Retirement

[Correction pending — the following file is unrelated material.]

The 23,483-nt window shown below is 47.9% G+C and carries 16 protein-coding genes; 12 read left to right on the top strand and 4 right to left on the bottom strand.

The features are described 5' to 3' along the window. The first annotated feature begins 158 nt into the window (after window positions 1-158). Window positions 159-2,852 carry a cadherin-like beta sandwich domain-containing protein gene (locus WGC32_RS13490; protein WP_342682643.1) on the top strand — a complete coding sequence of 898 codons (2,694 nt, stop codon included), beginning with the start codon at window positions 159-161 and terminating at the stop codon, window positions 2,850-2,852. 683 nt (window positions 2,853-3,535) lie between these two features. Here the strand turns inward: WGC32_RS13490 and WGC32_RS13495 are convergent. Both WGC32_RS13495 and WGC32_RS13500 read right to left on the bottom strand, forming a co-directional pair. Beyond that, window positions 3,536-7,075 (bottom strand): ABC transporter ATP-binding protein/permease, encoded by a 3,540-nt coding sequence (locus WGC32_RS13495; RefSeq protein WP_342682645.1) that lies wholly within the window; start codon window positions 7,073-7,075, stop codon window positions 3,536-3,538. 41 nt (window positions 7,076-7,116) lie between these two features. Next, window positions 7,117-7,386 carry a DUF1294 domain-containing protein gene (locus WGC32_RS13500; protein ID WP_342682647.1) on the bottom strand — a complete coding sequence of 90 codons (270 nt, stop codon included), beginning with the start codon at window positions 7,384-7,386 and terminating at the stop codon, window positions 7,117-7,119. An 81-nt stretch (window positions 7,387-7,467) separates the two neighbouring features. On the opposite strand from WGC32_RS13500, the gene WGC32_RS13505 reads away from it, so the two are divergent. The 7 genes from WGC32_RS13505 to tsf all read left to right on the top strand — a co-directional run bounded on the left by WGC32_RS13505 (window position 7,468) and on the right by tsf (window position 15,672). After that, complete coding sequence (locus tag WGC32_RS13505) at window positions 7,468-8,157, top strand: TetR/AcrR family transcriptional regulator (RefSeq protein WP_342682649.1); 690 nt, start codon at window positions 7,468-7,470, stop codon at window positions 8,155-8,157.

Last night I met a lovely young lady whose skin was so pale as to be translucent. We had a rather stimulating conversation about our respective collections of obsolete photographic equipment. It got me thinking: I don't know why I still have this stuff. Probably because spending a couple of hours trying to sell something that's only worth $15 is a losing proposition, but also because of the beauty and aesthetics of the objects themselves--not matched by the (mostly plastic) cameras of today. Will I ever shoot film again? I doubt it--at least not exclusively. If I had been shooting 35mm film this past year, I would have spent approximately $4,000 on film and processing, taken a hit on quality and low-light performance, and have had to deal with the hassle of scanning the selects, removing dust, etc. Sometimes, like today, I feel guilty for allowing these things to sit idle, collecting dust. The girl with the translucent skin keeps her beautiful machines in a box that she rarely, if ever, opens. I did the same for many years, and still regret having failed to captured so many beautiful moments because of it. I suppose the lesson is: it doesn't matter what kind of camera you use as long as you use it. If all you have is a digital camera, then use it to go out and find something beautiful. If you only have a film camera, then load a roll in that thing and go out and find something beautiful. For if you have the good fortune to discover, on your nocturnal adventures, a beautiful young lady whose skin fluoresces under the light of the moon, you'll regret having left your camera at home collecting dust.

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